TROY – Troy University students, faculty and staff are going green for Earth Week 2013 and taking a bite out of the University’s waste stream through a major recycling drive.
While recycling is encouraged on a daily basis – University offices, for example, are provided recycling containers which are emptied by the University’s Physical Plant staff, and some 38 permanent recycling stations are located on the campus – officials say Earth Week provides an opportunity to reinforce the issue.
“We want to emphasize recycling and waste reduction, and Earth Week is a great time for us to focus on sustainability and environmental awareness,” said Jonathan Cellon, coordinator of Learning Initiatives in the Office of First-Year Studies, who is coordinating the week with the City of Troy, the University’s Physical Plant Department, other University offices and KW Plastics to complete the drive.
Throughout next week, students, faculty and staff on the Troy Campus are being asked to collect recyclable items such as waste paper, plastics, cardboard and metal.
The City of Troy, that has operated an aggressive recycling program for many years, is providing blue recycling bags to the university community. Volunteers will pick up the bags at 9 a.m. for on-campus residents and 10 a.m. for university employees on Friday, April 26, or the bags can be placed in one of seven blue recycle trailers on locations throughout the campus. Additional temporary recycling stations are being provided by KW Plastics to augment the effort.
Once collected, recyclables will be transported to Tailgate Terrace, where students, faculty and staff volunteers will conduct a waste stream sort from 12 p.m. until 4 p.m. Monday, April 29.
“Recycling is an economic engine for the city and our area, and we can make have an impact on that by expanding our efforts on campus,” Cellon said.
KW Plastics agrees. In addition to additional recycling containers, the company is providing advice and assistance to the University in its drive to become a more sustainable campus.
“The KW companies are proud to call Troy, Alabama home. Recycling saves money, saves landfill space and expense, saves energy and can generate revenue while supporting industry and creating new jobs,” said Stephanie Baker, KW’s director of market development.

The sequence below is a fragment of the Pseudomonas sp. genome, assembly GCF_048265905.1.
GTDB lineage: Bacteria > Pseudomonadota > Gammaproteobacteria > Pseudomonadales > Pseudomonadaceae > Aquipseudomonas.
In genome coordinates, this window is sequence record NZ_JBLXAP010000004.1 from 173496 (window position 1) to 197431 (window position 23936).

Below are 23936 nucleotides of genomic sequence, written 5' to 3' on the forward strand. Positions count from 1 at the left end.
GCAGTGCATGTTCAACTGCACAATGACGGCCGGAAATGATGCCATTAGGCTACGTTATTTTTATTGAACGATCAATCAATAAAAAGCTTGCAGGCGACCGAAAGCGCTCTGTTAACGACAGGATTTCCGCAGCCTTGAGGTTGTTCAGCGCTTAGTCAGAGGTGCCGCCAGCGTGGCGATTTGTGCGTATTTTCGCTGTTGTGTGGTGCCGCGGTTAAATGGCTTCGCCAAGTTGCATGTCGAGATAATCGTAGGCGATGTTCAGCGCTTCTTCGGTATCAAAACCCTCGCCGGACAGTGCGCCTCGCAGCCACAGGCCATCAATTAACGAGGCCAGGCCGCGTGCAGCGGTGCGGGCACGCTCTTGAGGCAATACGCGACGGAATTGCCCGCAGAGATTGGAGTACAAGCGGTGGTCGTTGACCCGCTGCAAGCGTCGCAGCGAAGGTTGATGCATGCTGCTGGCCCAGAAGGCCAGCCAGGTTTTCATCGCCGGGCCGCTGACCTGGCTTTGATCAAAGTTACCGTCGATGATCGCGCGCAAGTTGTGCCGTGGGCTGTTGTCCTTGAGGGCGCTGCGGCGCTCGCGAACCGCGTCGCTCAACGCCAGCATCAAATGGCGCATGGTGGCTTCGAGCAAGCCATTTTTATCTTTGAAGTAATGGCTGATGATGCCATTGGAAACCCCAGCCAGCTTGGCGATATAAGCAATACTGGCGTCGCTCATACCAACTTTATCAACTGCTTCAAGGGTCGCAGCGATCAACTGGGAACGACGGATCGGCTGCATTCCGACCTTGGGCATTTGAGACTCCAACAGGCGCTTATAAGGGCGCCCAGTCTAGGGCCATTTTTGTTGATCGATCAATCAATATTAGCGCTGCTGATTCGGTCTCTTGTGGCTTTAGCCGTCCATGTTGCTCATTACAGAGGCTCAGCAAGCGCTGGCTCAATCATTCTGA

“While our hearts are definitely cardinal, we simply want to help Troy University become a little more green,” she said.
While the recycling drive is a major part of the Earth Week observance, a number of activities are also being undertaken during the week – largely organized by the Department of Biological and Environmental Sciences’ Environmental Club.
A campus issues forum entitled “Sustaining Ourselves” kicked off Earth Week on Thursday.
A “Native Snakes of Alabama” demonstration will take place from 9:30 a.m. until noon on Monday, April 22 on the Quad and the Environmental Club will have an information booth Monday, Tuesday, Wednesday and Friday where tie-dye shirts, games, prizes and Earth Week giveaways will be hosted.
Dr. Steven Kolmes, who holds the Molter Chair in Science and is director of the University of Portland’s Environmental Studies Program, will conduct two seminars.
“Setting Water Quality Standards in the USA” will be from 12 p.m. until 1 p.m. on Monday in Math and Science Complex Room 212. This seminar will explore U.S. EPA surface water contaminant standards for human health and how states implement the standards, and specifically explore the state of Oregon’s decade-long process of setting water quality standards.
Dr. Kolmes’ second seminar, scheduled for 4 p.m. Tuesday, April 23 in Math and Science Complex Room 326, focuses on “The Sustainable Campus” and examines actions the University of Portland has taken to become more sustainable, reduce its carbon footprint and “in general become better citizens of the planet.”
Troy Mayor Jason Reeves, right, hands off one of the city’s blue recycling bags to TROY Chancellor Dr. Jack Hawkins Jr. on the Quad to kick off the University’s Earth Week 2013 initiative, and a campus-wide recycling campaign. (TROY photo/Kevin Glackmeyer)